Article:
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Bale's wages make MLS almost impossible

The Welsh attacker wants to play in the MLS at some stage but his wages along with salary caps and the financial hit caused by coronavirus make it a pipe dream.

David Beckham, dueño del Inter de Miami, una de las franquicias de la MLS que podría acoger a Bale si intenta el salto a Estados Unidos.

Gareth Bale sent a message to the MLS during the pandemic that he would be willing to move there. But is a move to the United States a possibiltiy for Bale? It seems almost impossible. His move to China during the summer of 2019 was called off at the last minute due to transfer laws in the country preventing any clubs paying Real Madrid for what Bale is worth. In the MLS, it's even more strict. The country's top flight football leagues predict they will lose hundreds of millions of dollars over the coronavirus pandemic. They are currently negotiating with the players' union over a reduction of salaries by up to 50%.

The tax system is also tough to navigate for and Bale refuses to drop his salary. His current wage is four times higher than former Madrid player, Chicharito Hernández, who is the best paid player in the league. Chicharito is paid 9 million dollars gross and Bale makes 14.5 million euro net. Bale's salary would have to be 31 million dollars to come out with the same amount as he does now.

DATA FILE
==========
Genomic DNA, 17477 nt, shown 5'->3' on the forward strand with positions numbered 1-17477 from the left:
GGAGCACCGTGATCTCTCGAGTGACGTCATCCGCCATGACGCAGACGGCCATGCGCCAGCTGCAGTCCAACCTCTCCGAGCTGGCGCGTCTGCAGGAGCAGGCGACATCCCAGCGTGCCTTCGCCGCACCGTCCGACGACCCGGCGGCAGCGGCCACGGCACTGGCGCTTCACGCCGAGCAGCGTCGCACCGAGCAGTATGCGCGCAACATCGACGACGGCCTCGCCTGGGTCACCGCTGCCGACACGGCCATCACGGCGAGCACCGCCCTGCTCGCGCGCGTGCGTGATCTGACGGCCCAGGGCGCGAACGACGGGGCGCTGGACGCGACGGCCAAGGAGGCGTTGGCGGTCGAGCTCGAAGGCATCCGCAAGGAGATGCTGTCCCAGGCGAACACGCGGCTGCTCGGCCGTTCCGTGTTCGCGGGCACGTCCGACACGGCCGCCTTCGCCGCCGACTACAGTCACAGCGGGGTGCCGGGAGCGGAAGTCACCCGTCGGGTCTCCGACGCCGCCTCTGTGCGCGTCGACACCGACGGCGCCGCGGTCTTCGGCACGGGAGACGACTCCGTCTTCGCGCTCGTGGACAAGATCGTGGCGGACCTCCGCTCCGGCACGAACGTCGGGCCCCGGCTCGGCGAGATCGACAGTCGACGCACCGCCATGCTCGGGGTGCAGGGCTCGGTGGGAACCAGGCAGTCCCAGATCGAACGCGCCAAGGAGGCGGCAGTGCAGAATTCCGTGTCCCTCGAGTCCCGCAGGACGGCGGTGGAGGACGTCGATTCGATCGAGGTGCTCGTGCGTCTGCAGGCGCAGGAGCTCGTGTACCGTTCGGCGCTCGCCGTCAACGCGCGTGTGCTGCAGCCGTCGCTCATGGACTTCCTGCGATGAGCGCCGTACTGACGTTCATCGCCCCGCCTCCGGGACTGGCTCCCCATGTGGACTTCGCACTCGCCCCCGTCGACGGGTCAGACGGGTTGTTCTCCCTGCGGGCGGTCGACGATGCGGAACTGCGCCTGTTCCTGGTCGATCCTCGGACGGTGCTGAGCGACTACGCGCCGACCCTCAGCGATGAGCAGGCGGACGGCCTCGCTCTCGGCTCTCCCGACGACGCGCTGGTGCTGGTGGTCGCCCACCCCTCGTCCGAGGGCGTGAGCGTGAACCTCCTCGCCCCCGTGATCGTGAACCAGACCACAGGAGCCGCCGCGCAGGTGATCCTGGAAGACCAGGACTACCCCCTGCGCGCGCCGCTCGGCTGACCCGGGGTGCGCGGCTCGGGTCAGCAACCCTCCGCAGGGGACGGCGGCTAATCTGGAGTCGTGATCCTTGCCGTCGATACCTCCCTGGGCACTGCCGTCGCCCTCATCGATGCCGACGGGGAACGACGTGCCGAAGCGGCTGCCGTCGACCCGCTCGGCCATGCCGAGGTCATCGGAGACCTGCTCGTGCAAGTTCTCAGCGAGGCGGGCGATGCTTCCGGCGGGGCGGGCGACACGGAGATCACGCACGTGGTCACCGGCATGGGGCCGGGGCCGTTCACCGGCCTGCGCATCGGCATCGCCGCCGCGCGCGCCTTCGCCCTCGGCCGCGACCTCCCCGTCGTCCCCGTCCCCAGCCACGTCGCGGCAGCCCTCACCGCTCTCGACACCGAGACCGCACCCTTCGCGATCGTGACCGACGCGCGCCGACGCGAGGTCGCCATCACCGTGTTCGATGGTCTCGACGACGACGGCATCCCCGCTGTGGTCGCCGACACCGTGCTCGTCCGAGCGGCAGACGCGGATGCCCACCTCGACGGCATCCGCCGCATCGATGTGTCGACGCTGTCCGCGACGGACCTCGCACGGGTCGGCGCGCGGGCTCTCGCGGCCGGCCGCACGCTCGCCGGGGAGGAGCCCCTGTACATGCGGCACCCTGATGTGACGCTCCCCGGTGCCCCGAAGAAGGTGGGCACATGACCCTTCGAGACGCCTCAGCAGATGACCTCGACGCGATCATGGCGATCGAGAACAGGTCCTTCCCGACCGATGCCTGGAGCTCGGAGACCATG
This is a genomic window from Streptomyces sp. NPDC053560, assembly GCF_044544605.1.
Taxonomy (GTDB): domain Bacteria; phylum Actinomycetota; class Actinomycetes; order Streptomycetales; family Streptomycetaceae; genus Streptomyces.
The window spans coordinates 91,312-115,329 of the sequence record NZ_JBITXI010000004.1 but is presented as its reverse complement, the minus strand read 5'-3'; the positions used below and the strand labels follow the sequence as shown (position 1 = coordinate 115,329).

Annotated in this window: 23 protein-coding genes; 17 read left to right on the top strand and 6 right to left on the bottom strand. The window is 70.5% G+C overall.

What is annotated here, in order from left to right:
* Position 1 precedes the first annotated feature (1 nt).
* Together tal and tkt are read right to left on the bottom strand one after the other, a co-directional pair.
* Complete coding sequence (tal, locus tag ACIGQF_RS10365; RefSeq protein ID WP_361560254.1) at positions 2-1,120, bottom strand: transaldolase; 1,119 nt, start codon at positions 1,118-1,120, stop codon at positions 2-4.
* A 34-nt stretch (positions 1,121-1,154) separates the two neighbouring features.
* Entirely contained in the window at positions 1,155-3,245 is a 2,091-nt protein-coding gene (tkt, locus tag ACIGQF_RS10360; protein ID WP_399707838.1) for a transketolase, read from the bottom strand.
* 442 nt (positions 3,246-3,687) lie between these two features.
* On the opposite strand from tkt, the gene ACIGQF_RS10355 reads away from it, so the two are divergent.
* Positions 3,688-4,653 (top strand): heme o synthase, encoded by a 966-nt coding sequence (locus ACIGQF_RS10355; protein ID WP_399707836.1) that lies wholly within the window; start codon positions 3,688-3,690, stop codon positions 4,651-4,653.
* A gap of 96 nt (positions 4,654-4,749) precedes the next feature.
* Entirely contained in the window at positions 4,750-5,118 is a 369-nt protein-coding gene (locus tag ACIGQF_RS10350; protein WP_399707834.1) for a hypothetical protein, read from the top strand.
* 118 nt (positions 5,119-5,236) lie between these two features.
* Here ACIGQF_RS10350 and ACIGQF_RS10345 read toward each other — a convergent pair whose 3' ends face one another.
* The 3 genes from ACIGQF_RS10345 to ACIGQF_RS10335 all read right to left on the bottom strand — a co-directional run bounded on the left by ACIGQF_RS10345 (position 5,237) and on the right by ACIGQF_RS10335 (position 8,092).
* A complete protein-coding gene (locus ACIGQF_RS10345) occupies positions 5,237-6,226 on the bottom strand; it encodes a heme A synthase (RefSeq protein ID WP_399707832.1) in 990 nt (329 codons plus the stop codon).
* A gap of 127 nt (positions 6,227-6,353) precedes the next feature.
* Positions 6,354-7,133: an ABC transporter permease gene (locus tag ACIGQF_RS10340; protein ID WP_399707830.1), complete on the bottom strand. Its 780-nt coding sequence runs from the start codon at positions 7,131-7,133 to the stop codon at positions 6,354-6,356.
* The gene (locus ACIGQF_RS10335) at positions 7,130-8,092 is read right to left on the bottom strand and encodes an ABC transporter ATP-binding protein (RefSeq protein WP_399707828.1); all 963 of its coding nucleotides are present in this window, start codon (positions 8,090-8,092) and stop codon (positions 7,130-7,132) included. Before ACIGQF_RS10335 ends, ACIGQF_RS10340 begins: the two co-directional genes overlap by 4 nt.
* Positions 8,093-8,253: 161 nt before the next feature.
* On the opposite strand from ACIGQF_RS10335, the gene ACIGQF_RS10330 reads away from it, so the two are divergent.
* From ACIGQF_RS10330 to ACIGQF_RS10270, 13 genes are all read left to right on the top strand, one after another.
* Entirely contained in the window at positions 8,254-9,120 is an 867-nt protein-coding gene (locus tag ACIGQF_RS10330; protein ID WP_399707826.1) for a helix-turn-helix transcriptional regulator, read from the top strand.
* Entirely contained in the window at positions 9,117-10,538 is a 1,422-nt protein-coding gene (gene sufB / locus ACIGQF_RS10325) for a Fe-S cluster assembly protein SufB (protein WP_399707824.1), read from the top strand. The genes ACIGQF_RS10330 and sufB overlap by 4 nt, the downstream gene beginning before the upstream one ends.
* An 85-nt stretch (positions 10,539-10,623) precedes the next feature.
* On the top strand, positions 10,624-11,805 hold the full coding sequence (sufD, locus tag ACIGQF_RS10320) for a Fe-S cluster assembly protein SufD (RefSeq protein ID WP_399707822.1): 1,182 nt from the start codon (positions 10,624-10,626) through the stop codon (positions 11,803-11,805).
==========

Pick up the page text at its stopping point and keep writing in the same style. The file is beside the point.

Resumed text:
Gareth Bale, la pasada pretemporada en el amistoso del Real Madrid contra el Arsenal en Maryland (Estados Unidos).
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Gareth Bale, la pasada pretemporada en el amistoso del Real Madrid contra el Arsenal en Maryland (Estados Unidos).JAVIER GANDUL

The MLS does not function like European leagues with a salary cap placed on teams and players. Only three players do not fall under the salary cap in any given squad. The rest of the players on the team can only make 590,000 dollars a year.

"The only solution would be that Gareth accepts a decrease in his pay because no franchise will be able to pay his Madrid salary. He will have to think about other ways to generate income from image rights," says Juan Arango, football expert with Mexican-American TV channel, TUDN. "Will he be willing to lose half of his wages at Madrid to come to America? I doubt it, but maybe he could value the more human side of things, like getting rid of the pressure and having a more peaceful live in a country where nobody will criticise him for playing golf."


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